Remembering Ruth Bader Ginsburg

Laura Shaw, Political Editor


As I stood in front of the Supreme Court looking up at the casket of Ruth Bader Ginsburg, I needed a moment. 

When I first heard the news about her death five days earlier, I was scared to think what this meant for our country. It was hard to separate everything that she accomplished in her life from the possibilities of what could happen in her absence. 

But then I got up at 4 a.m., caught a flight to D.C waited two hours, and came to my senses.

When most people talk about their heroes they include their favorite athlete or musician or maybe even a family member, but for me it was Ruth Bader Ginsburg.  RBG stood for almost everything that was important to me: a woman’s right to choose, workplace equality, the wage gap, LGBTQ+ marriage and so much more. She represented just what a woman with big dreams could achieve. Everything she did helped pave the way for my dream of working inside the political system, and further paving the way for women in politics.

I first started to really admire Ginsburg at the age of 12. While most girls my age looked up to Taylor Swift or Selena Gomez, I was reading up on female leaders and planning how I would follow in their footsteps. I was introduced to Ginsburg by my mom and learned how important she was to me if I were to pursue a career in politics, something I have been considering for years.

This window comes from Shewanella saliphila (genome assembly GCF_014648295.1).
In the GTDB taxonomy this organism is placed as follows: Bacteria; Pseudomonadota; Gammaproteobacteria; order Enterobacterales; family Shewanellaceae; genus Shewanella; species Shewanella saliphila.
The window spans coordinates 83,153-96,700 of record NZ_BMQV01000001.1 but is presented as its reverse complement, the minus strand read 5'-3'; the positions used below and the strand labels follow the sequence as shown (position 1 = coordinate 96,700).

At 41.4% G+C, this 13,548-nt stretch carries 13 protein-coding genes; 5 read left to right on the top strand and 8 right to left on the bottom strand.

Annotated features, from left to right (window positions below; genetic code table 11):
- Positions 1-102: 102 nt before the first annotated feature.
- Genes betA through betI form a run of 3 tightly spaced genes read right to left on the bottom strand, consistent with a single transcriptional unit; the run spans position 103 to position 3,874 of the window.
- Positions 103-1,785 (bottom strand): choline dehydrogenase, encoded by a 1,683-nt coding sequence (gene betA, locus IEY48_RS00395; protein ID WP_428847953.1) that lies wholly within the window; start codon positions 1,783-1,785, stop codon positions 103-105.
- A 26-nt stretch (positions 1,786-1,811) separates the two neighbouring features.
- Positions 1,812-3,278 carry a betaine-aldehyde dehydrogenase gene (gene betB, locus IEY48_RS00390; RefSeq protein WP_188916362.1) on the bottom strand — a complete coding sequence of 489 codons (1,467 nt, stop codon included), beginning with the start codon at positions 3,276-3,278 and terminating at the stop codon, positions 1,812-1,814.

And I didn’t truly remember this until I was standing in front of her casket. I had been so focused with the panic and impact of her death that I had almost completely forgotten why it really meant so much.

The casket of the late Supreme Court Justice Ruth Bader Ginsburg on the steps of the Supreme Court. (photo by Laura Shaw)

Unfortunately, the power of her life is what makes the politicization of her death hurt even more.

Republicans didn’t even wait an hour to announce that they would start appointment proceedings while Democrats capitalized on the fact that her dying wish was to wait for the next president to fill the seat. 

Although the timing of her death is very inconvenient, as a nation we are disregarding the strides Ginsburg took throughout her life to pave the way for women and minorities everywhere.  She has been made just another pawn in the game that is politics, both sides of the spectrum using her death to further their agendas instead of acknowledging her life and accomplishments. 

Ginsburg was more than just a seat to fill. She fought until her last breath to protect women’s and minority rights. Ginsburg paved the way for the 1974 Equal Credit Opportunity Act which allowed women to independently apply for credit cards and mortgages, where previously you had to have a male co-signer.

She was also a very important vote in the 2015 case Obergefell v. Hodges, which allowed the LGBTQ community the right to same-sex marriages in all 50 states. The case ended in a 5-4 ruling.

And these are only a few of the cases she weighed in on in her nearly three-decade-long career as a justice. She leaves an impressive reputation behind and we cannot let her memory be clouded by the arguments from across the political aisle.

I do hope that whoever succeeds Ginsburg would be someone to continue her fight for equality, but whoever replaces her will never diminish her legacy, a legacy that anyone can look up to. 

Thank you, Ruth.

Flowers and letters in memory of RBG. (photo by Laura Shaw)